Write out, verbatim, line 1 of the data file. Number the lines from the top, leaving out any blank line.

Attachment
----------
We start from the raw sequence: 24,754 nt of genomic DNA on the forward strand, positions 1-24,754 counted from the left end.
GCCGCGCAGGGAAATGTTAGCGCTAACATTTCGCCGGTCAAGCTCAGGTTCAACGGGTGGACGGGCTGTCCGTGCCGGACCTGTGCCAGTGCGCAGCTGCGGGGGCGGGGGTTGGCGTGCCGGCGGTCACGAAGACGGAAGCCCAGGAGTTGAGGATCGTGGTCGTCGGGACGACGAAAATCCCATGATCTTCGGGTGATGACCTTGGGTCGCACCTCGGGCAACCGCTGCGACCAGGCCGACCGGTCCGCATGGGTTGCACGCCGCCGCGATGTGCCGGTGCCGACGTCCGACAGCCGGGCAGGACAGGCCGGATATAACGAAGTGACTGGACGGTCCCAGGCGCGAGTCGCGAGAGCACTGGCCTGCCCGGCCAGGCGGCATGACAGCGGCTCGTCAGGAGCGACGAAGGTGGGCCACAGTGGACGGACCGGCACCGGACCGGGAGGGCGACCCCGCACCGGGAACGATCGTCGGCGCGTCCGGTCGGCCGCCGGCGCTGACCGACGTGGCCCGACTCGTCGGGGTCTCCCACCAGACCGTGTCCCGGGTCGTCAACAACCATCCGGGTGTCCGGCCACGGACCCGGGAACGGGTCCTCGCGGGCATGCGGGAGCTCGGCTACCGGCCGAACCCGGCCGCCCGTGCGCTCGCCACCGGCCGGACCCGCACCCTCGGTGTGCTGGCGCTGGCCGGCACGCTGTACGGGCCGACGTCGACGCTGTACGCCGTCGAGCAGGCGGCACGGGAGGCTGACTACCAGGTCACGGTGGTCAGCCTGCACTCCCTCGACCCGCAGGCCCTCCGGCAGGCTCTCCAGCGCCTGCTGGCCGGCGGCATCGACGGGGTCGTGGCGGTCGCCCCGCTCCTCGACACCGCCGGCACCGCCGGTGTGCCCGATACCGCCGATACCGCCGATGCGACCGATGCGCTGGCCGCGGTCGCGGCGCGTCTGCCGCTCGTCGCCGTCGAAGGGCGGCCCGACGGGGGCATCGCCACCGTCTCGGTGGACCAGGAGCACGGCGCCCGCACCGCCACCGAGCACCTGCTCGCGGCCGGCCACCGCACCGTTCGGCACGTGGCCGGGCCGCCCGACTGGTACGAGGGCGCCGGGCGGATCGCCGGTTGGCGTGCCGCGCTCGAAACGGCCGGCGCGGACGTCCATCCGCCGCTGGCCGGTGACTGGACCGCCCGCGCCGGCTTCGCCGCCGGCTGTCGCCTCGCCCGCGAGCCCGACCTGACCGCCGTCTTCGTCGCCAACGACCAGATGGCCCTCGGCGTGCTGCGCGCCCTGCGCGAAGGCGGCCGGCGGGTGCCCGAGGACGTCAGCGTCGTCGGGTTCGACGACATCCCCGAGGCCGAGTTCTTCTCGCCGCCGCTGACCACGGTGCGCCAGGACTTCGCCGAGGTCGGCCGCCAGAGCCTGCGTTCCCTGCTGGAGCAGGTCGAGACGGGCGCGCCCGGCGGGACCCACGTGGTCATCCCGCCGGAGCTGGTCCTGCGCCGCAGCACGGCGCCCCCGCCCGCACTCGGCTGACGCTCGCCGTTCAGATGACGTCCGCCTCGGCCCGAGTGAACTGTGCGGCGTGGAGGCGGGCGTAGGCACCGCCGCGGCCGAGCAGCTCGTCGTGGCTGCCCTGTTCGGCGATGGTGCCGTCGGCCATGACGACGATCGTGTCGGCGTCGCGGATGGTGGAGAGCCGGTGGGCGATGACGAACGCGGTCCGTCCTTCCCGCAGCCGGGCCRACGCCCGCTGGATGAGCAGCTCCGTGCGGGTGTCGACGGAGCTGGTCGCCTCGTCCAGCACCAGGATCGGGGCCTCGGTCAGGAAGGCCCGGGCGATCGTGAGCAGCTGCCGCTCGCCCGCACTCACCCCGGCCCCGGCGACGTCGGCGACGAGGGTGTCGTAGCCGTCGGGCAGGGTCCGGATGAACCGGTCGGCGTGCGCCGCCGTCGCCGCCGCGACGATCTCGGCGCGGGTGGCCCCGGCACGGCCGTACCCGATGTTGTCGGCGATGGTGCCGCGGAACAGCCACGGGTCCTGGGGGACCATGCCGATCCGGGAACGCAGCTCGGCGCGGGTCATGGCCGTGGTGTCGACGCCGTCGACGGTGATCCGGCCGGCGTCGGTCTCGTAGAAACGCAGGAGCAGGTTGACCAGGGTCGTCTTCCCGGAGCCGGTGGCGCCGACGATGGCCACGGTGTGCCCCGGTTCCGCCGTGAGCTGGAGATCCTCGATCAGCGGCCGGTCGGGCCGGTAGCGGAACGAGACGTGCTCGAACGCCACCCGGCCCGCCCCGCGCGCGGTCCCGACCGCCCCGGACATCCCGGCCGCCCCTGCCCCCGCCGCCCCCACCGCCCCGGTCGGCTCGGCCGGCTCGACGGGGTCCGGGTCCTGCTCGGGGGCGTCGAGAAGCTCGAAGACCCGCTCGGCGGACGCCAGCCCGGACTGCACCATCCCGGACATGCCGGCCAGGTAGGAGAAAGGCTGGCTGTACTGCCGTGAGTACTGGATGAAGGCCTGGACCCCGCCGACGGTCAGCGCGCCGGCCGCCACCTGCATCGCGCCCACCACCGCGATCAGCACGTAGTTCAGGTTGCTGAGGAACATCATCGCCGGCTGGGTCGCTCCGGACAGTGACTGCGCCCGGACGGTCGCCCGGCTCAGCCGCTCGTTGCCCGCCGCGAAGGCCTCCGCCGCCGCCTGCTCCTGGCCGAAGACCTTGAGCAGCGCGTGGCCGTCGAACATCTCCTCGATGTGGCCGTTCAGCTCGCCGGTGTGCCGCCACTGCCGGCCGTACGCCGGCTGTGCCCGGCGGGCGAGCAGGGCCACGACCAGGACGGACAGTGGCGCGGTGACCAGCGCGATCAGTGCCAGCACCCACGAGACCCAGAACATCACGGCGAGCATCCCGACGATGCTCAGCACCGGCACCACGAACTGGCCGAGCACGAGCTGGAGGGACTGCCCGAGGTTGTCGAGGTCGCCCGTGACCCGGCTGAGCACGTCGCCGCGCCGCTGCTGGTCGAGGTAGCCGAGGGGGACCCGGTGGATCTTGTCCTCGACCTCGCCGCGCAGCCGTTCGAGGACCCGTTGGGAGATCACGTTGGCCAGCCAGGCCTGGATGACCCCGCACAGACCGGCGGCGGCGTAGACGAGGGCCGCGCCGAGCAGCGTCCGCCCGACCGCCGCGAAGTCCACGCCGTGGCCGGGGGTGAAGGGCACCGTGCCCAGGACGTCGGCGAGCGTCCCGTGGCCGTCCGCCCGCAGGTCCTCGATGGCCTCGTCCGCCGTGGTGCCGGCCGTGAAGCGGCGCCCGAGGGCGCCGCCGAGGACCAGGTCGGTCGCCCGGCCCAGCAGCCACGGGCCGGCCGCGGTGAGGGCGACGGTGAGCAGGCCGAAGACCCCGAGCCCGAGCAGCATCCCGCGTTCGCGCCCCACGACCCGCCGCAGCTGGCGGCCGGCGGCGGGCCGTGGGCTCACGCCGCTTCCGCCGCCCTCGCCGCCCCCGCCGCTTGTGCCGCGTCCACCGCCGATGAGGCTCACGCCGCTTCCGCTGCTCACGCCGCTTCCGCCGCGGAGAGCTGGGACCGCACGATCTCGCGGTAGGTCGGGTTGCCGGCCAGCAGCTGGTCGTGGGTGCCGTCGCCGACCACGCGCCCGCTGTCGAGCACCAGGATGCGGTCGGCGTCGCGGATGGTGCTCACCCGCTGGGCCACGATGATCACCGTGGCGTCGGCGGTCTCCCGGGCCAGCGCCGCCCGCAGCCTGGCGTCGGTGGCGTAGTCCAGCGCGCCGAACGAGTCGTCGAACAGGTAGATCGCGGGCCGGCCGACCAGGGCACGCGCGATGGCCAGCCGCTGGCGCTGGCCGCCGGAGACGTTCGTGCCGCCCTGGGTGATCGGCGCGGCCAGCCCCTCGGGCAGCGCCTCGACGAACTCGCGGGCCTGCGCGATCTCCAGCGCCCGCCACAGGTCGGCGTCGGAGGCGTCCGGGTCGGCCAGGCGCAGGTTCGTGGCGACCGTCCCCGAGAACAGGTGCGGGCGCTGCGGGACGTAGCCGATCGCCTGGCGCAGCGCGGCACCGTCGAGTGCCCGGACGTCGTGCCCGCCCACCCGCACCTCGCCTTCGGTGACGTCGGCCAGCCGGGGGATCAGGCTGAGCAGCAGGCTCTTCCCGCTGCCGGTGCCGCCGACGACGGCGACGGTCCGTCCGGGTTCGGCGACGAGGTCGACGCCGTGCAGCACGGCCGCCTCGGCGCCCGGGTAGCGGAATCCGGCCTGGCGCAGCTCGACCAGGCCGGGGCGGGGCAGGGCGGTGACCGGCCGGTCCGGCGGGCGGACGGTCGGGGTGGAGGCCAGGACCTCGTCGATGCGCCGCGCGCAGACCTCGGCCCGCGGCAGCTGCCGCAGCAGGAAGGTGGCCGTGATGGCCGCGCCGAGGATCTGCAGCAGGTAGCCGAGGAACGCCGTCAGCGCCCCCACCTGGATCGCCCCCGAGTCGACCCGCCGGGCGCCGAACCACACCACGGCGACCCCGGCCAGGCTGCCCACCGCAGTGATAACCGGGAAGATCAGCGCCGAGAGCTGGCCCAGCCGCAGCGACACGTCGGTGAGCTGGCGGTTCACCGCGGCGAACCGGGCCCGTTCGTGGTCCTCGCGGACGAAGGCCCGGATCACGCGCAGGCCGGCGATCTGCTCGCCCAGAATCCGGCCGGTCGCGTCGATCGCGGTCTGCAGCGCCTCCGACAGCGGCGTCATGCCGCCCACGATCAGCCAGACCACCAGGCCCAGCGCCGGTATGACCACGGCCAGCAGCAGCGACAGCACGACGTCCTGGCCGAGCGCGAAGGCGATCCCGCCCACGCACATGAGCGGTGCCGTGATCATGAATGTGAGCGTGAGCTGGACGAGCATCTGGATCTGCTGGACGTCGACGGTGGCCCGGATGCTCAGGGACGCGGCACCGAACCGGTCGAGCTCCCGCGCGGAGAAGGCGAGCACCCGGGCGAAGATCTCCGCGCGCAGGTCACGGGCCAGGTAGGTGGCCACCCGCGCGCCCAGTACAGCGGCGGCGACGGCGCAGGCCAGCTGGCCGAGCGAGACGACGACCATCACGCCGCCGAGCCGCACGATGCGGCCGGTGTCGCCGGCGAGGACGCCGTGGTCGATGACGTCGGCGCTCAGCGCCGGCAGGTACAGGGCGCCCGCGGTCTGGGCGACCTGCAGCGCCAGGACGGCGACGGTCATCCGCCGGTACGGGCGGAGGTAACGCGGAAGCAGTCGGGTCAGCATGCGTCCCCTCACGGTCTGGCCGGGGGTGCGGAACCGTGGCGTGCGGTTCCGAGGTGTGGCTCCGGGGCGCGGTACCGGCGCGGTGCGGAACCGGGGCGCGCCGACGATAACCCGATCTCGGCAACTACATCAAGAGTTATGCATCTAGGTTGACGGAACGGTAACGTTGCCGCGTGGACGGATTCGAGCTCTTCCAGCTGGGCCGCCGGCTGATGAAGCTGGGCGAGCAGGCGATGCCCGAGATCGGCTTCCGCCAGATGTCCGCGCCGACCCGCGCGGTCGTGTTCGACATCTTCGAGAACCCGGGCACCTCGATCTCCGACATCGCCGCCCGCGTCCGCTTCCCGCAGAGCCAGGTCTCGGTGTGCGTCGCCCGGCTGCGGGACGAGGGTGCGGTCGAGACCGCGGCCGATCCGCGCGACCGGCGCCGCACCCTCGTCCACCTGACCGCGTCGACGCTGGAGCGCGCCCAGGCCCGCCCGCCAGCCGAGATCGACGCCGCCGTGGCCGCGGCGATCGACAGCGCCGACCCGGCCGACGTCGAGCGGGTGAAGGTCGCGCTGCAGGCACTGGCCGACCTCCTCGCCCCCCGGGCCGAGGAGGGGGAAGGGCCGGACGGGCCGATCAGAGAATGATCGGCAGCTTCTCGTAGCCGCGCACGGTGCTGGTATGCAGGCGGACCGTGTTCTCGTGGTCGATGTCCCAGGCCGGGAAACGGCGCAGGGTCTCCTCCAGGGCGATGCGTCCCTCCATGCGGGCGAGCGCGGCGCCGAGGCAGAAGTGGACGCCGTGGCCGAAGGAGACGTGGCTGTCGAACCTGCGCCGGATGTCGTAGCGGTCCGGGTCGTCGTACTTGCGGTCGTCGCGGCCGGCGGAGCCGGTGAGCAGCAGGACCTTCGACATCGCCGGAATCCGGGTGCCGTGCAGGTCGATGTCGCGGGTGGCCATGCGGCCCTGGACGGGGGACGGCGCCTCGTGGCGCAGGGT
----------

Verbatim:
We start from the raw sequence: 24,754 nt of genomic DNA on the forward strand, positions 1-24,754 counted from the left end.